I can taste him sometimes, mineral, a hint that disappears like a whisper, I’m not sure I heard, a fine bead of sugary pear inside my cheek, a hum of memories like rain, he is familiar, yet unexpected, like the taste of your own blood.
His voice reassuring, like a shoreline, puddles of speech, linger in me, permanent, water stains on paper. Tender and calming, engulfing me with rapture and envy, a suffocated ship without aid.
I can smell him sometimes, warm with soap, mingled in his chest, hair like broken stitches, curled like seashells. Scalp, saliva, and sandalwood. Deer eyes reveal a man who had settled for less, hands as tender and strong as his voice, tanned skin with a sheen like pressed Egyptian sheets, a brownie mole that escaped my eyes in the dark.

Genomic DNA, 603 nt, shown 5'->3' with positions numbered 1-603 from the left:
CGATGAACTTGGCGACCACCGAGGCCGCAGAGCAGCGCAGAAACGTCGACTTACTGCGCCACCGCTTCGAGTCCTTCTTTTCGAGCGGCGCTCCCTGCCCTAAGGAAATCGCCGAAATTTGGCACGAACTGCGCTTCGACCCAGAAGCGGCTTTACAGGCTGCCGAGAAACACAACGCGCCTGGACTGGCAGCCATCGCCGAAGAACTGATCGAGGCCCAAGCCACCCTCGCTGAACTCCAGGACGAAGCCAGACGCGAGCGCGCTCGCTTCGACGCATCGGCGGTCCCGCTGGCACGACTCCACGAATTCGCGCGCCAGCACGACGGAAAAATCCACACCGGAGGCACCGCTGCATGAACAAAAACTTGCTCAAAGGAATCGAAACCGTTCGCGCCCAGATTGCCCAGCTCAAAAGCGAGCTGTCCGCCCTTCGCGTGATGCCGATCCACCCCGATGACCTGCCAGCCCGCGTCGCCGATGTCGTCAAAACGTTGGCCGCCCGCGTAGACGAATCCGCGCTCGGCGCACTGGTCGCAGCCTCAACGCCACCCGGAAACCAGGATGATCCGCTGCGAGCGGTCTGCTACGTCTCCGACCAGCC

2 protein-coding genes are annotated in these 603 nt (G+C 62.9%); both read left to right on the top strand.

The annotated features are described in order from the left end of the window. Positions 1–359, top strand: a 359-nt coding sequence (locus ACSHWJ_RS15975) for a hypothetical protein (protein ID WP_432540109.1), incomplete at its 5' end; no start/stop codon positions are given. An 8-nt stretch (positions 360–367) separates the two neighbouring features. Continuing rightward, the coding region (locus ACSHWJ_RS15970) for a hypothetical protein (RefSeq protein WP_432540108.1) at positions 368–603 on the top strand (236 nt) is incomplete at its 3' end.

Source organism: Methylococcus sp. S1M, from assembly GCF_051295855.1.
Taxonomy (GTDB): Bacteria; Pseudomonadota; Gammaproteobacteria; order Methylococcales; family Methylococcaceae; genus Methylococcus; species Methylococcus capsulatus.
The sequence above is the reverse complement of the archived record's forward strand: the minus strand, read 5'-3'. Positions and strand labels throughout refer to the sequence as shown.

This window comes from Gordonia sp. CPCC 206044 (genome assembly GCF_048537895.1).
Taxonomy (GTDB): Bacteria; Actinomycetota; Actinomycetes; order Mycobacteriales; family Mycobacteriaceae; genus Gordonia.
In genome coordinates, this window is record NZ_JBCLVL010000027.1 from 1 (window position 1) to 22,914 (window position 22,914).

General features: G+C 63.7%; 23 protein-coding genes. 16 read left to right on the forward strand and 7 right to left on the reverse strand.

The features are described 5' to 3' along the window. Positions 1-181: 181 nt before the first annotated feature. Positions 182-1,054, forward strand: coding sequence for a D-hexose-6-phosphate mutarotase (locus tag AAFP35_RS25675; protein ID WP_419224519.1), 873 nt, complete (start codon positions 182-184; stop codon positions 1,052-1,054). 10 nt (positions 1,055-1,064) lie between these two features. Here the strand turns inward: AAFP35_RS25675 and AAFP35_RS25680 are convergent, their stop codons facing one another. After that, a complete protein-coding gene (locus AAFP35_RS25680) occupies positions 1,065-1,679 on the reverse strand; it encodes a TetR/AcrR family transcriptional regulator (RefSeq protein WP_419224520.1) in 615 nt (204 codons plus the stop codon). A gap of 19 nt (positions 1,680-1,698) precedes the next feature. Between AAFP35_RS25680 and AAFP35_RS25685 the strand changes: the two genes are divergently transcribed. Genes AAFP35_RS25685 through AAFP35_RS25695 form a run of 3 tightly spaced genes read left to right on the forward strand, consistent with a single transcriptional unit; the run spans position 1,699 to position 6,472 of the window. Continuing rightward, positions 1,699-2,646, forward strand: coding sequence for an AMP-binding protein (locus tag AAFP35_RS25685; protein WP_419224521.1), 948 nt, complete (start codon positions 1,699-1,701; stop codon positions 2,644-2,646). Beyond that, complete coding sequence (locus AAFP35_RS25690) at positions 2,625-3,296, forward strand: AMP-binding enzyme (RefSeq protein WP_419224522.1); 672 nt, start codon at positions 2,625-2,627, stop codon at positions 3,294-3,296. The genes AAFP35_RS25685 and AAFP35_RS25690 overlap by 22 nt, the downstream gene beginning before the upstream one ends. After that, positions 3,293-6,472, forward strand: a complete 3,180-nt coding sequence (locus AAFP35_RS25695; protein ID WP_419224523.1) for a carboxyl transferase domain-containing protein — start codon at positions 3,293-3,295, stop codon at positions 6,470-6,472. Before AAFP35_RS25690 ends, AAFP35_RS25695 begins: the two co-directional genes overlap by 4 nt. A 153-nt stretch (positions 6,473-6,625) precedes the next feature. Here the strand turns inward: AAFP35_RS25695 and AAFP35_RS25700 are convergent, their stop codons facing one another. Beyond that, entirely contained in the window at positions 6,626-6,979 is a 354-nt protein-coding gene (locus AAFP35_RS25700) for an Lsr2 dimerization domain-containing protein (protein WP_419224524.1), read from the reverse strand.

I can feel him sometimes, beneath the cup of my hand, filling me like dough when it’s pushing into cold stone, warm and buzzing with yeast and elasticity, melted wax, soft as sifted flour, rhythm, kneading, needing.